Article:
University of Kentucky fraternity member found unresponsive dies of ‘presumed alcohol toxicity’

Southeast

LEXINGTON, Ky. (NewsNation Now) — A first-year University of Kentucky student died after being found unresponsive at a fraternity house, and the coroner’s office said the student died from “presumed alcohol toxicity.”

Fayette County Coroner Gary Ginn identified the student as Thomas “Lofton” Hazelwood, 18, of Henderson. Toxicology test results are pending.

The student was a member of FarmHouse Fraternity. The university suspended activities at the fraternity while Hazelwood’s death is being investigated, University President Eli Capilouto and Vice President for Student Success Kirsten Turner said in a message to the campus community Tuesday evening.

University spokesman Jay Blanton said campus police were called to the fraternity around 6:20 p.m. Monday. The student was taken to a hospital, but attempts to revive him were unsuccessful, Blanton said.

“Foul play is not suspected, but police are investigating the circumstances of his death,” Blanton said.

UK Police have started their investigation. Chief Joe Monroe told NewsNation affiliate WDKY they’re in the process of interviewing people. UK’s Office of Student Conduct is also beginning a review.

They’ve said those investigations will be made public once they are complete, although there may be some redactions to protect students’ privacy.

Blanton told WDKY they realize it may take some time to finish both investigations. However, he said it’s too early to speculate if there will be any changes to their fraternity and sorority system, but it would be part of the investigation.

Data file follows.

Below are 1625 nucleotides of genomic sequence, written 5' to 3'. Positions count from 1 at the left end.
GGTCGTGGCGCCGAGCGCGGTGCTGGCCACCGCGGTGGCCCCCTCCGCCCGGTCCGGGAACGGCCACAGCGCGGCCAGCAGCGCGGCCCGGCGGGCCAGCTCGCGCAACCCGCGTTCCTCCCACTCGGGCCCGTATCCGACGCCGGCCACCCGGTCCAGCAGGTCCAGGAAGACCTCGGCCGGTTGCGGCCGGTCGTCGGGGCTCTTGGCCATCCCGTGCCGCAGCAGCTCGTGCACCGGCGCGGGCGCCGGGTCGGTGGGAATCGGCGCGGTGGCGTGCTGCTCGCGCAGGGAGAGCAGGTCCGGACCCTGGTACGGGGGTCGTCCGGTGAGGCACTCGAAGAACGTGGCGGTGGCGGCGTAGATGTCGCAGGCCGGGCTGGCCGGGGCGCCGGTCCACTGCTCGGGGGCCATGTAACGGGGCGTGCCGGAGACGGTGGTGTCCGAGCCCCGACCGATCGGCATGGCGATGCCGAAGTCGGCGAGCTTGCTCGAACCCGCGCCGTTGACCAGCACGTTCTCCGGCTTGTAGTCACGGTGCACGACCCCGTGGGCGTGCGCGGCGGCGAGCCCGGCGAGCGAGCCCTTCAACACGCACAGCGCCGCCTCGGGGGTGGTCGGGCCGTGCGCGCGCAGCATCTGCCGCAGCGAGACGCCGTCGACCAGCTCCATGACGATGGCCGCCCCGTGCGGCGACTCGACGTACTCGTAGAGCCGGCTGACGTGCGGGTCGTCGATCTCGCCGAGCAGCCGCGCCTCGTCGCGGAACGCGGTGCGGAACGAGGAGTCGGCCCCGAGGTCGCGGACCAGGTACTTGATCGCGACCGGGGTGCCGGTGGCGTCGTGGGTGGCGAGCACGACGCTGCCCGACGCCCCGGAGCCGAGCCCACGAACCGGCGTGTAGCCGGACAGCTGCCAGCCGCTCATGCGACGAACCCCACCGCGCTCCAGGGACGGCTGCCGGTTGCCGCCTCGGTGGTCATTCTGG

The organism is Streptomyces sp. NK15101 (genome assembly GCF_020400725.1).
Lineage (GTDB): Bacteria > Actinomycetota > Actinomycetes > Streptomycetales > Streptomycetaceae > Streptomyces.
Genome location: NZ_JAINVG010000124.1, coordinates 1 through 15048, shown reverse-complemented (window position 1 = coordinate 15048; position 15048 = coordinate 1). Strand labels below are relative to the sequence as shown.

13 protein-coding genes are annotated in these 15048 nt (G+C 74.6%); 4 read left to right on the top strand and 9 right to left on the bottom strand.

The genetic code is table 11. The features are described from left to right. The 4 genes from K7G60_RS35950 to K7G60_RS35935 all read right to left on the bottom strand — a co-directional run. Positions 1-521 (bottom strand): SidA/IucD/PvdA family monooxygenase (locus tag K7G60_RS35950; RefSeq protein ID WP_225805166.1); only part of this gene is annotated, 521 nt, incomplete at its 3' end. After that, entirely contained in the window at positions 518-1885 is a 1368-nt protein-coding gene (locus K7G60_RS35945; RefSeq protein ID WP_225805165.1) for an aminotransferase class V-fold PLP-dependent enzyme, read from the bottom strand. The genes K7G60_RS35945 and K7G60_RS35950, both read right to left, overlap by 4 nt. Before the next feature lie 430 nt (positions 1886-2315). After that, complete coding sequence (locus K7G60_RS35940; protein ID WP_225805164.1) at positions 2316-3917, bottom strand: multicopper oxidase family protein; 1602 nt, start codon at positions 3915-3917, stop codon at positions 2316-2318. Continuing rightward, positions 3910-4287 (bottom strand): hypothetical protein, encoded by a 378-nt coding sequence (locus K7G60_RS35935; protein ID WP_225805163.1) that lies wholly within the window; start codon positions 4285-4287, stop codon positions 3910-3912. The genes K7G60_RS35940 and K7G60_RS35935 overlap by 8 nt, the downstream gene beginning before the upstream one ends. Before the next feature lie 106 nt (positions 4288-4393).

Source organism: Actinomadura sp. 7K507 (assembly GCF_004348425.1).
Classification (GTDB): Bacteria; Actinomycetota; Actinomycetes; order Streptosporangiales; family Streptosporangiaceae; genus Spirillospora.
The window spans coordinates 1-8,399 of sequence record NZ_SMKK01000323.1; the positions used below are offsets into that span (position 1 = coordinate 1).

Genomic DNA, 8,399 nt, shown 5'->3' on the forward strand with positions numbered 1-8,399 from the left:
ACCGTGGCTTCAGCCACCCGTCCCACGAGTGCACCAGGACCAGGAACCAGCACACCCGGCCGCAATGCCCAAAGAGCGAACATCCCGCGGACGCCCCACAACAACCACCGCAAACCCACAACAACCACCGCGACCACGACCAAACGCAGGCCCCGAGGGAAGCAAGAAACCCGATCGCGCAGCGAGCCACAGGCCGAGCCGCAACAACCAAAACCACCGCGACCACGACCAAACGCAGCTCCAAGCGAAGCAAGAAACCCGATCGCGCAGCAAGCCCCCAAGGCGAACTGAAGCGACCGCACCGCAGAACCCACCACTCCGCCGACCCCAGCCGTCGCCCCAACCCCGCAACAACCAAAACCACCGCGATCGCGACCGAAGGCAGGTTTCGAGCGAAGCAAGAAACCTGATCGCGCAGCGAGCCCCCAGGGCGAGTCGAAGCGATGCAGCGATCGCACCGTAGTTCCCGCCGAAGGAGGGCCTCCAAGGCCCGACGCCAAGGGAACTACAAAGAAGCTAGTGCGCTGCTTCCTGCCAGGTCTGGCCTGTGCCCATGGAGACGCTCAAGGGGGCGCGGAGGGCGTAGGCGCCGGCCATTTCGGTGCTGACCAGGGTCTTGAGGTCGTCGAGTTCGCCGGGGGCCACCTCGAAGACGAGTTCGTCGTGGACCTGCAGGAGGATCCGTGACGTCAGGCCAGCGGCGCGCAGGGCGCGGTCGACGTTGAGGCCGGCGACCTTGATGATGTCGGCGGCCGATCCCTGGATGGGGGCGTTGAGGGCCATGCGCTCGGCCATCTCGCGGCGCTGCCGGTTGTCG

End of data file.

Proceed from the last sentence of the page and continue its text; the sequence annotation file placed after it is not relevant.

Hazelwood was majoring in agricultural economics, Blanton said.

The university held a vigil Tuesday night to remember Hazelwood; another one was planned for Wednesday evening.

The university is asking anyone who knows what happened to call UK Police.

According to a study at the University of Dayton, 55% of all students involved in clubs, teams or organizations experienced some kind of hazing.

The study also found that hazing incidents at Greek life organizations can result in serious injuries, or even death, especially if alcohol is involved.

These are four universities where a pattern of hazing assaults and other serious incidents have led to officials suspending Greek organizations. They include the University of Kentucky and the University of Missouri. Also on that list, Ohio University where they suspended a fraternity for four years over hazing violations. And in late September, Northwestern University suspended all fraternity activities.

Magnifying the problem of hazing incidents is that students don’t often inform officials when it happens.

In the Dayton study, 36% of students said they wouldn’t report hazing because they felt like there was just simply no one that they could tell.

The Associated Press and NewsNation affiliate WDKY contributed to this report.

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